As I explain to my micro principles students each semester, if New York wants to save elephants, they would keep ivory on the market, increasing its supply and reducing its price, thereby reducing the incentive for poachers to kill elephants. [I first saw this argument made in the Baumol and Blinder text that I used many of years ago in my micro principles classes.]
(p. A19) A loud rumble and giant billows of dust interrupted an otherwise serene day in Central Park on Thursday as hundreds of cream-colored carvings of dragons, Buddhas and horses awaited their public execution.
Onlookers waved paper fans reading “Protect their home.” They cheered as sculptures and jewelry made from elephant tusks were carried on a conveyor belt and dropped in a pulverizer.
Brian Hackett, an animal-welfare activist from New Jersey, patiently awaited his turn to choose a carving from a table to be destroyed. For him, the mood was solemn.
“Every piece, no matter how polished, represents a beautiful animal that was slaughtered,” Mr. Hackett said.
The carvings were confiscated in recent ivory busts in New York. They once belonged on the faces of a least 100 slaughtered elephants. Nearly two tons of ivory worth about $8 million was destroyed at the “Ivory Crush” event, which was timed to precede World Elephant Day on Aug. 12 .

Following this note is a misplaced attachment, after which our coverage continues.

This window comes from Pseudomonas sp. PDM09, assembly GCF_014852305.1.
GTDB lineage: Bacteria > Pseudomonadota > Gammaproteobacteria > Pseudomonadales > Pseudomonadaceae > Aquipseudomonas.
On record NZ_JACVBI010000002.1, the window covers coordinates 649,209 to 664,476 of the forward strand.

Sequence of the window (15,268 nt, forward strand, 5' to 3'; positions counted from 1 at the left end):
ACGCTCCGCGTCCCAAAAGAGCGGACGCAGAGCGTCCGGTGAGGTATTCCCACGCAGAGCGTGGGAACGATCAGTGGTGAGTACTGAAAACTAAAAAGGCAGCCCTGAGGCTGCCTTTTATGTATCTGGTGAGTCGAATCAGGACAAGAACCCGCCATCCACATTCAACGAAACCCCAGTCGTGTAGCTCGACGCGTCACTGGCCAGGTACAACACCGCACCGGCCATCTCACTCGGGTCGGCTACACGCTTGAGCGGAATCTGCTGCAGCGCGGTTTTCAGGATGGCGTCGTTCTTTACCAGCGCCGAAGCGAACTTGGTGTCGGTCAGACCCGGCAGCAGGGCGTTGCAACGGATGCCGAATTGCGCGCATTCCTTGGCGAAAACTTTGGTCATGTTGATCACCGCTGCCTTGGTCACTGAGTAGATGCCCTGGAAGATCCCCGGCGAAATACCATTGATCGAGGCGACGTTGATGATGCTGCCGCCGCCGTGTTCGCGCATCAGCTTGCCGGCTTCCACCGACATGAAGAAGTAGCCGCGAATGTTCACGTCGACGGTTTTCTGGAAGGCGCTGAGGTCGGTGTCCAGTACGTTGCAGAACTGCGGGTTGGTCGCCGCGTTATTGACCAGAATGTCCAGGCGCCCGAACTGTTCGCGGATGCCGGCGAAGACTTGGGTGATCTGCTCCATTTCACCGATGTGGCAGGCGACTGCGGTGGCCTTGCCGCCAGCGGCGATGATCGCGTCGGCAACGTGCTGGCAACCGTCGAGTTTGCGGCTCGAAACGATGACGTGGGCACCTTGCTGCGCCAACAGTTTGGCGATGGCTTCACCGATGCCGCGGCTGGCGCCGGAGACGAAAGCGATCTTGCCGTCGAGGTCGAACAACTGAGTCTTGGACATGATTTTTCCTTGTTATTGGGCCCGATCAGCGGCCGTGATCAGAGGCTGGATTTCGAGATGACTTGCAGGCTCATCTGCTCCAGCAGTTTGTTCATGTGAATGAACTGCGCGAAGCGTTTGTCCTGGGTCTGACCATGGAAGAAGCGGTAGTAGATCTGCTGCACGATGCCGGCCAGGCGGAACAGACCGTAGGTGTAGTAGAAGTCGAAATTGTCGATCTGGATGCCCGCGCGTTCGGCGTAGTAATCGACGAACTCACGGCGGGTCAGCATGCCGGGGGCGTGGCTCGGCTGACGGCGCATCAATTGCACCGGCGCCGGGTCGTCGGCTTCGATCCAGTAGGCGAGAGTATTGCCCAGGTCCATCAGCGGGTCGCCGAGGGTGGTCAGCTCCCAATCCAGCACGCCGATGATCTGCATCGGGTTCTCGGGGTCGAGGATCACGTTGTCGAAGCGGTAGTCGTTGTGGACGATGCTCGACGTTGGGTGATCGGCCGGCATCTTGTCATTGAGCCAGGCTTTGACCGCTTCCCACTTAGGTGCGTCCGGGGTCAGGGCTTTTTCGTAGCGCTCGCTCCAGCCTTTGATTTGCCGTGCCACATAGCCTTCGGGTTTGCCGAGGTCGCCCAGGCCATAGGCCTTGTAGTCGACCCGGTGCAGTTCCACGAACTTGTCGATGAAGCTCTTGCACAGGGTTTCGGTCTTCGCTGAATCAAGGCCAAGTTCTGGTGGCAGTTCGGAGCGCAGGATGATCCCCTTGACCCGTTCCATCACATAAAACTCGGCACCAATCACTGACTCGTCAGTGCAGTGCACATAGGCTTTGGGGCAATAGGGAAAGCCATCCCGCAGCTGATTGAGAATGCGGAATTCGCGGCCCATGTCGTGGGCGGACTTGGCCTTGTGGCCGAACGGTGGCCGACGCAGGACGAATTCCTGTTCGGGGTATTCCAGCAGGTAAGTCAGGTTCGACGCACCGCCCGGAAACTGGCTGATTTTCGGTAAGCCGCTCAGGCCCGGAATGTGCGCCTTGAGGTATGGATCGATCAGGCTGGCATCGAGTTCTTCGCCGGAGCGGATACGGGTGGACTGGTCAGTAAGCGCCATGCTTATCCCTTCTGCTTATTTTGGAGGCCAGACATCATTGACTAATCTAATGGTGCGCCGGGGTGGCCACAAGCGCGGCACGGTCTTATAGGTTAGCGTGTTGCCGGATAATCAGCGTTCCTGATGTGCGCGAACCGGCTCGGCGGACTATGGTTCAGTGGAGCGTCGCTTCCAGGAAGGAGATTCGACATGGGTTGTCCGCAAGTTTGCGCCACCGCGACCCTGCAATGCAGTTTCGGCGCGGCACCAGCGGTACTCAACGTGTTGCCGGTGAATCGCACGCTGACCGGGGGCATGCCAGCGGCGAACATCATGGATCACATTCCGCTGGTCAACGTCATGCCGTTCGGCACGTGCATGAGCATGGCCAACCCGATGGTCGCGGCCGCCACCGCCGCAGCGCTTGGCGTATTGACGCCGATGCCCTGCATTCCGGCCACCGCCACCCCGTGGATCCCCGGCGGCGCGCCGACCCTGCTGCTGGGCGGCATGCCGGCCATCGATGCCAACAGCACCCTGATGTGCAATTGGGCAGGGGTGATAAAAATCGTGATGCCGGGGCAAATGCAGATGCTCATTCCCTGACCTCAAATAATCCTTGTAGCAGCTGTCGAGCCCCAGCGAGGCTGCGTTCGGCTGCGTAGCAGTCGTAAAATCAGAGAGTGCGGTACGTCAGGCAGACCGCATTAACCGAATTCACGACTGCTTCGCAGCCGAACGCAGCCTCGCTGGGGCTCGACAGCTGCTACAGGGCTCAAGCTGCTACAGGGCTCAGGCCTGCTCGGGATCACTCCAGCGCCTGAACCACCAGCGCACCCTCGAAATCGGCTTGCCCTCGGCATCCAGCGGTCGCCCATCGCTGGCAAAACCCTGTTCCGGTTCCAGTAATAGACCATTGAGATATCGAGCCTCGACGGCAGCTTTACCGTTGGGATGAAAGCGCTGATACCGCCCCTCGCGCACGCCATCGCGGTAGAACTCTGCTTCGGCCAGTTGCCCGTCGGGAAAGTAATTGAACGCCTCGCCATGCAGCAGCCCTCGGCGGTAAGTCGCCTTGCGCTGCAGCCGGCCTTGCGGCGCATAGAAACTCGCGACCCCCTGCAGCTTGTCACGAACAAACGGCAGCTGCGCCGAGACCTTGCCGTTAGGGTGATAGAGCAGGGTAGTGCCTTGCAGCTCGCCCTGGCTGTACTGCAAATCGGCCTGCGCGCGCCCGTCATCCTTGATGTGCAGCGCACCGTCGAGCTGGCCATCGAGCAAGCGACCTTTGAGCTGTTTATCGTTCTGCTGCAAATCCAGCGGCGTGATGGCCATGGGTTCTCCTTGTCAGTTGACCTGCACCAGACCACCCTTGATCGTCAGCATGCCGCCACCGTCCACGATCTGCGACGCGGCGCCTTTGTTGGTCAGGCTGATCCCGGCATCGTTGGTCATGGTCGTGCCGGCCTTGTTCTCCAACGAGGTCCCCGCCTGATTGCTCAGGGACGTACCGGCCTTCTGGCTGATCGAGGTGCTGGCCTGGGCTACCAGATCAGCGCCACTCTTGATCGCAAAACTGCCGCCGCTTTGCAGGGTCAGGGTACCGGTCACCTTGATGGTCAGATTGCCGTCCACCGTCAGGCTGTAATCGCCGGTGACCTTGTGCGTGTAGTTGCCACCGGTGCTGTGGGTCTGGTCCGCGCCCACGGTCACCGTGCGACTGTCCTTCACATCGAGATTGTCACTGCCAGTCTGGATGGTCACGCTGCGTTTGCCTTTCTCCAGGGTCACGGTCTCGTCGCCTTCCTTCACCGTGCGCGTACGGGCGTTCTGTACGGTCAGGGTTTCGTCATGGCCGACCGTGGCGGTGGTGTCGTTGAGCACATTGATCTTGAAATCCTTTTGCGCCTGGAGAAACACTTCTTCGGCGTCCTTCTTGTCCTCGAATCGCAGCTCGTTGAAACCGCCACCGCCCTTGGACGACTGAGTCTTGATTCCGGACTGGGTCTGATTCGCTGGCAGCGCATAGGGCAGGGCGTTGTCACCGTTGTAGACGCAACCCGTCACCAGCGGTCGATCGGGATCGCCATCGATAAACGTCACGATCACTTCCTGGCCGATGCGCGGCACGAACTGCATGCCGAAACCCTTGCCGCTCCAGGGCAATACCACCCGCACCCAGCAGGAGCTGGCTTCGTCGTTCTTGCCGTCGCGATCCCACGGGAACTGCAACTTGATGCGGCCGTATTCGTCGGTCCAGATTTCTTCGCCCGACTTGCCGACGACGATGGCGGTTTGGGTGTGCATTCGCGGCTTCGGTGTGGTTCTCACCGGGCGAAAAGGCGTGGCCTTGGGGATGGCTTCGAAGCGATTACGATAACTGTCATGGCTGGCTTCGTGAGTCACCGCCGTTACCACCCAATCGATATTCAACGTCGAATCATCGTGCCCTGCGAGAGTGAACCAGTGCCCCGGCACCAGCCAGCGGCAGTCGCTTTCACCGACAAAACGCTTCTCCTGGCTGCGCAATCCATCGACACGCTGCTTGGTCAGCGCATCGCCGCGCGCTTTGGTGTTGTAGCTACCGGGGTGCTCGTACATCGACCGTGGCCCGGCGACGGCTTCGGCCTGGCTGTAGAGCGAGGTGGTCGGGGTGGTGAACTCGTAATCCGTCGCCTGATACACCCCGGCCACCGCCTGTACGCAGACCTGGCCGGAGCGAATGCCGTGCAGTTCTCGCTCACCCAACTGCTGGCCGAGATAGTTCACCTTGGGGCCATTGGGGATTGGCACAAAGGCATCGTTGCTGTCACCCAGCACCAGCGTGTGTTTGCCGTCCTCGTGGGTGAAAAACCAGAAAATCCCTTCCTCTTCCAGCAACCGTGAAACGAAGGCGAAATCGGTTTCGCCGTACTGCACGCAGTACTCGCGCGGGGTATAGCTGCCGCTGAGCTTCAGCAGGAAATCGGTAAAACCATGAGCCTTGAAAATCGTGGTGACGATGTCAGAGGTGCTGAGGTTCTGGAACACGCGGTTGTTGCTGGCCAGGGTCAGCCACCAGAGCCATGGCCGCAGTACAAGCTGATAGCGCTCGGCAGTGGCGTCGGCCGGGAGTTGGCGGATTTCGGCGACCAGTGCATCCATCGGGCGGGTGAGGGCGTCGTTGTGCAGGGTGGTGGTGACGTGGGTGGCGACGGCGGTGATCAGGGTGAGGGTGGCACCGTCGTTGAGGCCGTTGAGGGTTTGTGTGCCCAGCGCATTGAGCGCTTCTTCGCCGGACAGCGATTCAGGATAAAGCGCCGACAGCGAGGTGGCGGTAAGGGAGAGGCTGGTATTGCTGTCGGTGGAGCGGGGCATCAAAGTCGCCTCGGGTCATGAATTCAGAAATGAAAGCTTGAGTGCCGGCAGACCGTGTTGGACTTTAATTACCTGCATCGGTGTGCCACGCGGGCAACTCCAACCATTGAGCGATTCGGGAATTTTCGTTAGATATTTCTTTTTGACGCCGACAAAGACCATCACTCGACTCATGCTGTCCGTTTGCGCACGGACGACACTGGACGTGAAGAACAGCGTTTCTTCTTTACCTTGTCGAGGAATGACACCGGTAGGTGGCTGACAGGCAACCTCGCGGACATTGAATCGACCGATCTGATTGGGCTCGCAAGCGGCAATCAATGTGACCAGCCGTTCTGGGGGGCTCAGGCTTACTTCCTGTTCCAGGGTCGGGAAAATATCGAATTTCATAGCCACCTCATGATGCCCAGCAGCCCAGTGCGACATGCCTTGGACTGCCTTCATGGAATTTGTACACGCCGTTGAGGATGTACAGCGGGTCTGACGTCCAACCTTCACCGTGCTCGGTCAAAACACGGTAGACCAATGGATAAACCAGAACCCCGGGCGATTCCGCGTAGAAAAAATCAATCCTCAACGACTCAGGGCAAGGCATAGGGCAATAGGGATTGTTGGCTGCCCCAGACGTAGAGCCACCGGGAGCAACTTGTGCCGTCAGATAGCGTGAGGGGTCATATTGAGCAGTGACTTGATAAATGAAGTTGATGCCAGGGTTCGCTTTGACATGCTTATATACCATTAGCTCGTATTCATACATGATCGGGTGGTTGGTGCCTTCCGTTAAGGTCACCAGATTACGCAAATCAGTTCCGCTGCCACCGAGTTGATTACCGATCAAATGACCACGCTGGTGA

. . .
Rachel Karr, 48, the owner of Hyde Park Antiques on the Lower East Side, who specializes in 18th-century antiques, said the ivory-crushing events upset her and other antique collectors because some of the ivory found in bona fide antiques could be 300 to 400 years old and could have religious and historic value. For example, in teapots from the 18th century, the handles were carved from ivory to protect hands from burns, because ivory does not conduct heat.
“Even with my love of nature, I simply cannot understand what good it does to destroy things that were worked on 300, 400 years ago before conservation was part of daily language,” Ms. Karr said.
“Face it, we’re the original recyclers, antique dealers,” she said. “We have no interest in using new ivory at all. We are willing to say we aren’t willing to use it to repair old ivory.”
Sam Wasser, a professor at the University of Washington who has performed forensic analysis on seized ivory for the last 13 years and analyzed the ivory that was crushed, said it was unlikely the destroyed carvings were more than 100 years old. The results are pending.
Iris Ho, who is the wildlife campaigns manager at Humane Society International, said the existing law does enough to protect antiques. The law provides exceptions for antiques that are determined to be at least 100 years old with only a small amount of ivory.
For the full story, see:
Hannah Alani. “Ivory Is Destroyed to Save Elephants.” The New York Times (Friday, Aug. 4, 2017): A19.
(Note: ellipses, and bracketed year, added.)
(Note: the online version of the story has the date Aug. 3, 2017, and has the title “About $8 Million of Elephant Ivory Destroyed in Central Park.” The online version says that the article appeared on p. A21 of the New York edition. It appeared on p. A19 of my copy of the National Edition.)